For a list of services provided by Knox County Stormwater, go to the Services page
Drainage, Flooding & Erosion Problems on Private Property
- How do I report a Drainage or Erosion problem at my private property?
- There is a debris jam in the stream next to my property. Will the County remove it?
Only if it is causing flooding to a public road; otherwise it is up to the property owner to address log and other debris jams. The Knox County Adopt-A-Stream program provides training and materials to help citizens protect & restore streams in Knox County. Contact Ruth Anne Hanahan at email@example.com or (865) 215-5540 to learn more.
- There is a development near me causing my property to flood. Who do I call?
Knox County Engineering & Public Works is the local regulating agency for new developments. If you are having an issue with a new development please email Stormwater@knoxcounty.org or call (865) 215-5800 and ask for Construction Services.
- What is an Illicit Discharge?
- What is a Special Pollution Abatement Permit (SPAP) and does my business need one?
A SPAP is required for new development and redevelopment where the land uses are considered to be pollutant “hot spots” or have a higher than normal potential to pollute. Currently, this includes Food Handling and Processing Facilities, Automotive and Associated Facilities, and Large Parking Lot Facilities (over 400 spaces or 120,000 square ft.). Also, a SPAP may be required for existing businesses that are in violation of the Stormwater Ordinance or if there is a land use that is not in the ordinance, but deemed by the Director to have the potential to generate highly contaminated runoff. Click here to view the SPAP permit forms on our website.
- Will Knox County come test my stream and/or tap water for pollutants or contaminants?
No, Knox County does not do citizen stream or tap water sampling. Call your local utility for more information on water sampling / testing.
Ongoing Stormwater Management on Private Property
- Will Knox County maintain the detention pond or any other water quality facility that is on my property or any other private property?
No, Knox County only maintains the publicly owned right-of-ways. It is up to the property owner to maintain any water quality facility that is on their property. This includes HOA owned common areas. Knox County Stormwater Dept. will come out and give recommendations on problems or maintenance issues you may have with your water quality facility. For more information on how to maintain permanent stormwater control structures, such as detention ponds and grassed swales, click here.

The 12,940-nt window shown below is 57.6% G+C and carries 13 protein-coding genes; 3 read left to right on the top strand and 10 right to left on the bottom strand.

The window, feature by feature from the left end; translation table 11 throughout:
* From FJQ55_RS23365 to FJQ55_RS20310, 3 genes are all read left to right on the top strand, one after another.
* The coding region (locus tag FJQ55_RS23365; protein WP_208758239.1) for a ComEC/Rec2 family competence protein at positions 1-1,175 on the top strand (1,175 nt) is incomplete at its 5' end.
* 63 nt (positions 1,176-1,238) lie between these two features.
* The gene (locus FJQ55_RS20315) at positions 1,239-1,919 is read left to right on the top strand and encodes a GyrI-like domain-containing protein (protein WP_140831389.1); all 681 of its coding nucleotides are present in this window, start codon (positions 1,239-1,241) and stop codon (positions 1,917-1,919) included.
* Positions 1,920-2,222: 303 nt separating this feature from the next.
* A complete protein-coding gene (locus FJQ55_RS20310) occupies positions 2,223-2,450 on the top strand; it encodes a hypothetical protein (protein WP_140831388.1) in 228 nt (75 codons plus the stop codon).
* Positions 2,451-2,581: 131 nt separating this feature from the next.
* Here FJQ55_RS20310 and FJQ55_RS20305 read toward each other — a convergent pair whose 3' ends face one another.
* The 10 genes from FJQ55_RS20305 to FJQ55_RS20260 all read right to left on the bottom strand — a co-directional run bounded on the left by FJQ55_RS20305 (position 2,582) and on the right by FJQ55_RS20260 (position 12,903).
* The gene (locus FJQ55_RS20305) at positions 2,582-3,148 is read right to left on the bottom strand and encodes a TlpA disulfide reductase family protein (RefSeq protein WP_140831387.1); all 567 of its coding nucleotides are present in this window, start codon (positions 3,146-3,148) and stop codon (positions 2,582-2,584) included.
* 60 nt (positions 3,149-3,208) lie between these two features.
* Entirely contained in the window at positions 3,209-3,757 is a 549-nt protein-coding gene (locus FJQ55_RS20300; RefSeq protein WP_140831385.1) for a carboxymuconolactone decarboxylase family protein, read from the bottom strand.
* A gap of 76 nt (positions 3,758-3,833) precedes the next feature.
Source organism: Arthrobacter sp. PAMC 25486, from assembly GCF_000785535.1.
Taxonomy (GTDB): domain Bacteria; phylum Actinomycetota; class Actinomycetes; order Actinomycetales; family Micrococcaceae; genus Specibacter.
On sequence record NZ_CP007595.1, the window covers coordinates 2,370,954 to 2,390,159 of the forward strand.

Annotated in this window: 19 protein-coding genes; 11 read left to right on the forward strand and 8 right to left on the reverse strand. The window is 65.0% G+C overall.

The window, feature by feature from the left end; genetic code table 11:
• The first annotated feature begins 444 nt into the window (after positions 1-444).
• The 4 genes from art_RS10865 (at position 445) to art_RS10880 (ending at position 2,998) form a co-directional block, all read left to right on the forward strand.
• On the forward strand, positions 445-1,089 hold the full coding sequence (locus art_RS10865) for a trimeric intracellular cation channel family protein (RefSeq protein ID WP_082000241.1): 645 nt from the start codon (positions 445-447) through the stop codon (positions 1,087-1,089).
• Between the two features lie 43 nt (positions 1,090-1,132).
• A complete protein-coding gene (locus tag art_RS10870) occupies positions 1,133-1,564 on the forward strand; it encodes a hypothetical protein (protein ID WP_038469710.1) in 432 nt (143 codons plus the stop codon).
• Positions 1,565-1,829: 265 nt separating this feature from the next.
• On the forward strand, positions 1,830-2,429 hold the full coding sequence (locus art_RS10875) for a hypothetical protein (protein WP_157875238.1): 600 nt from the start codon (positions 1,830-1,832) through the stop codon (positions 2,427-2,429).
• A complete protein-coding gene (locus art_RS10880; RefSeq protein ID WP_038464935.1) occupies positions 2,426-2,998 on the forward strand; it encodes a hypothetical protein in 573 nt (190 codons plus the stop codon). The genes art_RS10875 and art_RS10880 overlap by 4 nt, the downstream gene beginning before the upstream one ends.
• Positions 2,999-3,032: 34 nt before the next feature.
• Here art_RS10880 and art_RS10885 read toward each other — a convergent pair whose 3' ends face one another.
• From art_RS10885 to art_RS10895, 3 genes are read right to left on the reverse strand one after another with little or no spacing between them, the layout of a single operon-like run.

- What are Maintenance Agreements and Operations and Maintenance Plans? How do I know if I have one associated with my property?
Wildlife on Private Property
- Will the County remove beavers or other wildlife from my property?
No. Various nuisance wildlife companies in the local area may be able to help you for a fee. We recommend searching “Nuisance Wildlife Knoxville TN” in your search browser.
- Can my neighbor direct his gutters toward my property?
Technically, yes. In most planned residential subdivisions the lot lines are drainage easements reserved to direct rain water runoff. We recommend that neighbors be thoughtful about where they direct their gutters, giving preference to open space or vegetated areas. Options to slow or inhibit the flow of offsite rainwater include capturing it with a rain barrel, extending downspouts with cost-effective gutter extensions, planting a rain garden, or routing downspouts to shared drainage easements or grassed swales between property lines.
- Can my neighbor drain their pool into my yard?
Residents can drain their pool and other non-potable water such as irrigation systems into the drainage easements between houses; however, the water must be free of pollutants. Swimming pool water must be dechlorinated before discharging it downstream. Long term discharges may need a permit from the State Department of Environment & Conservation (TDEC).
- Will Knox County clean up my creek?
The county will help you organize a creek clean up on your property via the Adopt-a-Stream program. Knox County discourages any kind of dredging of a creek. You need to obtain an Aquatic Resource Alteration Permit (ARAP) from the State of Tennessee Department of Environment & Conservation (TDEC) to remove material from a stream bed. If the streambank on your property is eroding, we have a cost share program to help stabilize it and restore it to a more natural system. Click here for more information about the Environmental Stewardship Program. For a list of Services that the Stormwater Management Department offers, click here (link to Services page)
- Do I need a permit to alter drainage on my property?
Maybe, it depends on the alteration. Any significant change within a drainage easement may need a permit. To find out if you need a permit click here or call 215-5540
- The pipe under the road is clogged. Who do I call to clean it?
Drainage infrastructure within the Public Road Right-of-Way is the responsibility of the municipality to maintain. Please call the Knox County Highway Department at (865) 215-5800 if you notice an issue with the drainage system on a public road.